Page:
Oh, if you have the chance to do this, don't pay any attention to the track official's
STRONG warning not to exceed 40mph!

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The end of a very pleasant, laid back day.
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Lots of nice horse farms on the way to dinner with Hank in Lakeville.
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Monday, July 5

After a quick run to MA for tanks of gas (10 cheaper than CT, believe it or not),
it was back past our B&B and into the track. It's a little busier this morning!

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Bill McMinn had designated a spot for us in the Vendors' Midway on the hill.

Small world incident: After I parked, I noticed this gorgeous old XK120 Jag across the aisle. Then I noticed the plate: RI tag "SJF". My god, I thought, I'll bet that's Stu Forer, my best buddy from our high school days! I hadn't seen him since he left Philadelphia around 1960 for Brown University in RI. I had heard bits and pieces through the grapevine that he had stayed in RI, and had gotten into vintage sports cars. I even thought I saw him flashing by on a golf cart last Labor Day when I was at Lime Rock for the Vintage races, but I lost him in the crowd. I left one of my brochures on the seat of the Jag with a note and finished setting up my display. Maybe 20 minutes later I noticed the hood was up on the Jag, so I went over. Sure enough, it was Stu. He hadn't seen me yet, so I waited for the appropriate moment, slipped up behind him and said "Godammit Stuart!" This was our standard greeting back then, from the only way I ever heard his father address him. He spun around, and I swear, he hadn't changed a bit, other than losing a few pounds! And yes, that was him on that golf cart last Labor Day! Next trip here hopefully we can spend more time catching up.

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The vendors' midway as the clouds descend and become more threatening.
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I braved the hour C5R team autograph line to get the model and my banner signed. We're heading for the 2nd set of yellow flags! There I am in the red shirt, reflected in the mirrored back doors to one of the C5R Team trailers. It must have been kind of humiliating for all the other manufacturers' teams, whose autograph lines, if there was a line, might have been 2 or 3 people deep.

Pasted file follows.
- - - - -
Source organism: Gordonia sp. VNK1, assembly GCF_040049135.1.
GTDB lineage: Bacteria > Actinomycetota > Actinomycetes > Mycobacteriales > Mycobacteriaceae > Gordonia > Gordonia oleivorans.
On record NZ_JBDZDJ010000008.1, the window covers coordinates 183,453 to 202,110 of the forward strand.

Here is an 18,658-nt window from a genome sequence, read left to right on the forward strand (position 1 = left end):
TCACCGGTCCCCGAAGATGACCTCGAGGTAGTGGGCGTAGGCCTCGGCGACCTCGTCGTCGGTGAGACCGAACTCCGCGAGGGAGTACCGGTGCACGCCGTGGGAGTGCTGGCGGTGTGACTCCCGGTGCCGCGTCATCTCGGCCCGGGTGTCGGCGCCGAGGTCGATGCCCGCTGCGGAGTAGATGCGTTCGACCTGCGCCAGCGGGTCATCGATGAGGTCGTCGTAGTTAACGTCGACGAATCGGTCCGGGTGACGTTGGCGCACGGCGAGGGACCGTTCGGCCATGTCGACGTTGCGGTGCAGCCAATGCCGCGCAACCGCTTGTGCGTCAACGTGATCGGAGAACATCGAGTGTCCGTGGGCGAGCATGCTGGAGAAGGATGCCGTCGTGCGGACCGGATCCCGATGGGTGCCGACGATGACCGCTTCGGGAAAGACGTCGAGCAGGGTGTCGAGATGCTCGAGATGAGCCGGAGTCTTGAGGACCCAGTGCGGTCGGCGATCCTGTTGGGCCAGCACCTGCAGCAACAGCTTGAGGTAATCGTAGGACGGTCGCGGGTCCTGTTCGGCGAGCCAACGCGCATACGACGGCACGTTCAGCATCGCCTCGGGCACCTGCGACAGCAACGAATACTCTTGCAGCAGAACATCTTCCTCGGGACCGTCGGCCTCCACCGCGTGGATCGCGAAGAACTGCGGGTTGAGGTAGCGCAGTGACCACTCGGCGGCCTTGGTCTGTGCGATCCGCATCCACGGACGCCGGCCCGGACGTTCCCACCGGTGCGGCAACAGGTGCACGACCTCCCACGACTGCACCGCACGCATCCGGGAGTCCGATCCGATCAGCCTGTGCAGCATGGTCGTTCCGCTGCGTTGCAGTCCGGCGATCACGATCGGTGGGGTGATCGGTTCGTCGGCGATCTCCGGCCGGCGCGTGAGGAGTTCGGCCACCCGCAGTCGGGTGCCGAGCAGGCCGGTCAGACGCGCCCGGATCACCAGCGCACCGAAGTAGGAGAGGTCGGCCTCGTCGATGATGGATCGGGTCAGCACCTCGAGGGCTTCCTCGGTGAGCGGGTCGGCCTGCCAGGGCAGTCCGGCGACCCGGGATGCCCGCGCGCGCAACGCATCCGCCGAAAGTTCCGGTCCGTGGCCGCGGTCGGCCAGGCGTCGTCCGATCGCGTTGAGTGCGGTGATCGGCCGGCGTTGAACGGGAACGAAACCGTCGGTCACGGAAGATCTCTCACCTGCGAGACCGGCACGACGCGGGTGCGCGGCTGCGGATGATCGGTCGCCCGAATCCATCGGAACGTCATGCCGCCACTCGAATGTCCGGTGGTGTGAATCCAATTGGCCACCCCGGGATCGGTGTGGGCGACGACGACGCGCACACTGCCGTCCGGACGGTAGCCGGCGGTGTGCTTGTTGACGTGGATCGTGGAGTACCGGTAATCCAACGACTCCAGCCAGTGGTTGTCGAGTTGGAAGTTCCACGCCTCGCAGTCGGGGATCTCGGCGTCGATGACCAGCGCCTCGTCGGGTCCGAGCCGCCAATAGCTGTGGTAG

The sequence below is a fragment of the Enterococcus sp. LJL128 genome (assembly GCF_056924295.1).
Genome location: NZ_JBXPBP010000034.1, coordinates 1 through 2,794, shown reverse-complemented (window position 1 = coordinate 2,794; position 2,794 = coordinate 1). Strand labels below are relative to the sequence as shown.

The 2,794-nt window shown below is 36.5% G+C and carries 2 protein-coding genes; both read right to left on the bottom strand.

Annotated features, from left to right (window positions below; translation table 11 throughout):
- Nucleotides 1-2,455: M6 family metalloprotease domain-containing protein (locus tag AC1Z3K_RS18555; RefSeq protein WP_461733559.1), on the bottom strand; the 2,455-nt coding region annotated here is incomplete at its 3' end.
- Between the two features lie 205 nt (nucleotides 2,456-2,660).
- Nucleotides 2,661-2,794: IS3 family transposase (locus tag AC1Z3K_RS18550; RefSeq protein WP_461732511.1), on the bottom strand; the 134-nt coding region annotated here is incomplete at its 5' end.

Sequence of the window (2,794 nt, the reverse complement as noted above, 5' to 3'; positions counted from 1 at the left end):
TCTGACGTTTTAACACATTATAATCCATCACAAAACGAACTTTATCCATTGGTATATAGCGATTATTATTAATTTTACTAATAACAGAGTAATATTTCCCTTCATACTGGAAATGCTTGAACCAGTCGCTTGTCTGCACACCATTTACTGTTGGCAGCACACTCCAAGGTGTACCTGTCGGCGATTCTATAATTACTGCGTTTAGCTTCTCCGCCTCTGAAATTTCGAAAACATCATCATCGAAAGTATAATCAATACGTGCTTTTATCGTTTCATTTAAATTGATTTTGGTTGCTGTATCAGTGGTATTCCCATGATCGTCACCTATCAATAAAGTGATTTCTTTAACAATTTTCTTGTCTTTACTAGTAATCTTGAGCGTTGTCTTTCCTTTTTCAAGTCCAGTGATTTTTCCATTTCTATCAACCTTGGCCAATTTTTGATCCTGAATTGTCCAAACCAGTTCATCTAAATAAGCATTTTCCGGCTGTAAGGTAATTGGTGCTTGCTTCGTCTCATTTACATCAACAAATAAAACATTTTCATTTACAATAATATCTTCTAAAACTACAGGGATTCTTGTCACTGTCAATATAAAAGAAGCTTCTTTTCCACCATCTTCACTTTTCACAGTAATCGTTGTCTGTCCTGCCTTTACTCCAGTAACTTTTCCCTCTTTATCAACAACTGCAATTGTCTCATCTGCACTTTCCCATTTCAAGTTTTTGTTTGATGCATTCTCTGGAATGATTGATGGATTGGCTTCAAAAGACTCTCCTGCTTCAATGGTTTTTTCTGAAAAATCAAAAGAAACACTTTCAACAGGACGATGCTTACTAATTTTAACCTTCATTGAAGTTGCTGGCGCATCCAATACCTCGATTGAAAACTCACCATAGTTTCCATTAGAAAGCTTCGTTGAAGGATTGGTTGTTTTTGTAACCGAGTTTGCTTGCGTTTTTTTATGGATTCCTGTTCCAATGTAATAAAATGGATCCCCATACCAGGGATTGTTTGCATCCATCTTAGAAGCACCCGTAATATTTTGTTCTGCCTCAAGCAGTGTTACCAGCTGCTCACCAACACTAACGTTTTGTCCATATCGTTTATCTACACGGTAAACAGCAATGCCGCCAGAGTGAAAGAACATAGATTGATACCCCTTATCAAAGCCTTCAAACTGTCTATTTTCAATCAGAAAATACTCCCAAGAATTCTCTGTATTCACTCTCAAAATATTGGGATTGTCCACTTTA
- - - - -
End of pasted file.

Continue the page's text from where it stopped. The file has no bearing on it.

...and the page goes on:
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Back at my display, I found a Maybach parked behind me. A WHAT, you say? This is a new, very much upscale car from the Mercedes family. It is targeting the Rolls Royce and Bentley customer who wants a little more flair and performance. Like 560 HP!

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We packed up our display in time to be in position for the start of the American Le Mans Series race at 3:00 as the sky got more and more threatening. Sure enough, the race probably hadn't completed a lap when the rain started, but very lightly. I think only 1 or 2 cars pitted for a change to rain tires. Bad move. After about 5 minutes, the rain stopped, the skies cleared and out came the sunblock. The 2:45 race was Corvette all the way in GTS class, with some competition from the Saleen, which ended up a lap behind, and the Lamborghini, which, when it was even on the track, seemed to keep getting in the way. The 2 Vettes settled into racing each other, with Beretta passing Fellows late in the race to finish first in class, 4th overall. Awesome!

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Here's the winner, on the way to the tech certification.
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Leaving the track for the 5 hour drive home. Well, 5 hours AFTER
we GET OUT of the track.

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OK,  4 hours 50 minutes.
 
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Thanks to Lime Rock and the efforts of Jack Stacey, we were able to send $241.00 to the American Cancer Society office in Wilton, CT. Not much, but we opened the door for a lot more in the future with Lime Rock's participation, and we gained another sponsor in MKB Customs.